US doubts reports Al Qaeda in Iraq chief injured in clash
US officials are casting doubt on a report that Al Qaeda in Iraq chief Abu Ayyub al-Masri was injured in a confrontation with Iraqi police. CNN, however, reports that Iraqi authorities are standing by their intitial story.
A senior U.S. official, who requested anonymity, told CNN that the U.S. military believes reports about the alleged incident Thursday are false.
Despite the doubts, Iraq's Interior Ministry stood by its initial report that police wounded al-Masri — who is the successor to Abu Musab Al Zarqawi, said ministry spokesman Brig. Gen. Abdul Karim Khalaf.
Reuters reports that the anonymous comments were also confirmed by a US military spokesman.
"We are pretty confident that Masri was not killed or wounded. In fact, we believe that Masri was not even involved in any kind of gun battle yesterday," Lieutenant Colonel Christopher Garver, a U.S. military spokesman, said.
The Associated Press reports that the Iraqis are now changing one element of their original statement. It was first reported that senior aide to Al Mazri had been killed during the clash. But an Iraqi Army officer said Friday the aide is still alive.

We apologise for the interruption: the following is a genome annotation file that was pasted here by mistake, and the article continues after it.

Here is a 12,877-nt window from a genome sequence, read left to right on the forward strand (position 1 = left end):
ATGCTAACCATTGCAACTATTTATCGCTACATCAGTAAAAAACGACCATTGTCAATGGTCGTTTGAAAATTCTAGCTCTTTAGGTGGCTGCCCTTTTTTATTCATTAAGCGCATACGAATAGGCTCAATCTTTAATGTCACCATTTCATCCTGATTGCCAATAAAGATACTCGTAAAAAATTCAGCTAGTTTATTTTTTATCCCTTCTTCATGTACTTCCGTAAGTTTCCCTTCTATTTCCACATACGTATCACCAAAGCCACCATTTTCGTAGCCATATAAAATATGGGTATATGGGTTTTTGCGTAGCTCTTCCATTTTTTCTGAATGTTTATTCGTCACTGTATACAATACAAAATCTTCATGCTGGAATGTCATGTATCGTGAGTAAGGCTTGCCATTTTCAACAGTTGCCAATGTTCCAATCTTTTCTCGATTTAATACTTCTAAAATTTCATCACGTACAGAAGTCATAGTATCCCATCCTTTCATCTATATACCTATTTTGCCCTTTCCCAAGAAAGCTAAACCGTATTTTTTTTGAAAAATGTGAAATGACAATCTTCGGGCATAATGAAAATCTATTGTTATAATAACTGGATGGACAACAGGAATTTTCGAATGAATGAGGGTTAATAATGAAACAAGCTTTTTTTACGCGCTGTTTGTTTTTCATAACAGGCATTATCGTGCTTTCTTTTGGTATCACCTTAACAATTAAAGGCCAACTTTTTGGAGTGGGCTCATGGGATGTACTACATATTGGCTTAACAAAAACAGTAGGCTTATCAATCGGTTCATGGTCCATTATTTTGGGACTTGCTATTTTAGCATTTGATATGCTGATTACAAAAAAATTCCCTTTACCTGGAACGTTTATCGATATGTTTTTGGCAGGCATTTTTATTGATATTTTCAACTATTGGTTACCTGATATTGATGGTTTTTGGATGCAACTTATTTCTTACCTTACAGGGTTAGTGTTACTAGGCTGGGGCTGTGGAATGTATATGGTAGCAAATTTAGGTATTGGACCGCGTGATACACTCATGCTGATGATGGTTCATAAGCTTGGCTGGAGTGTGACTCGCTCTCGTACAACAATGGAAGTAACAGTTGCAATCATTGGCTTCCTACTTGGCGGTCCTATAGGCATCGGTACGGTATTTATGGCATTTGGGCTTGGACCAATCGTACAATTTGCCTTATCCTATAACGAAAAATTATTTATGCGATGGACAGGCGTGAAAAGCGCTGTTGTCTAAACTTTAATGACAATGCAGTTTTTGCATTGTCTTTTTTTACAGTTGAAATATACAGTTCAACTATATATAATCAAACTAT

The Iraqi army officer said the Al Qaeda in Iraq deputy, identified as Abu Abdullah al-Majemaai, had been detained on Feb. 9 and remained in custody in a jail near Mahmoudiya, about 20 miles south of Baghdad. The officer, who spoke on condition of anonymity because he was not authorized to disclose the information, said he could not comment on al-Masri's whereabouts.
The BBC reports that little is known about Mr. Mazri. He is believed to be an Egyptian, and was trained in Afghanistan. He helped Mr. Zarqawi form the first Al Qaeda cell in Iraq, and then took over leadership after Zarqawi was killed by US troops in 2006.
This is the second time that authorities have reported an incident with Mazri. Six months ago US forces reported he had been killed in a clash with troops, only to retract the statement when it turned out to be false. There is a $5 million reward for his capture.
Meanwhile, another key figure in Iraq is also making news. Reuters reports that Iraqi President Jalal Talabani says radical Shiite Muslim cleric cleric Moqtada al-Sadr has ordered all the heads of his Mahdi Army militia to leave Iraq. There are conflicting reports that Mr. Sadr left the country himself last week and is now in Iran.
Reuters says the US considers the Mahdi Army the greatest threat to Iraqi security. The departure of the miltia heads may be one of the reasons for a dramatic "overnight" drop in deaths in Baghdad. AP reports that only 10 bodies had been reported by the Baghdad morgue Friday, compared to recent averages of 4-50 bodies a day.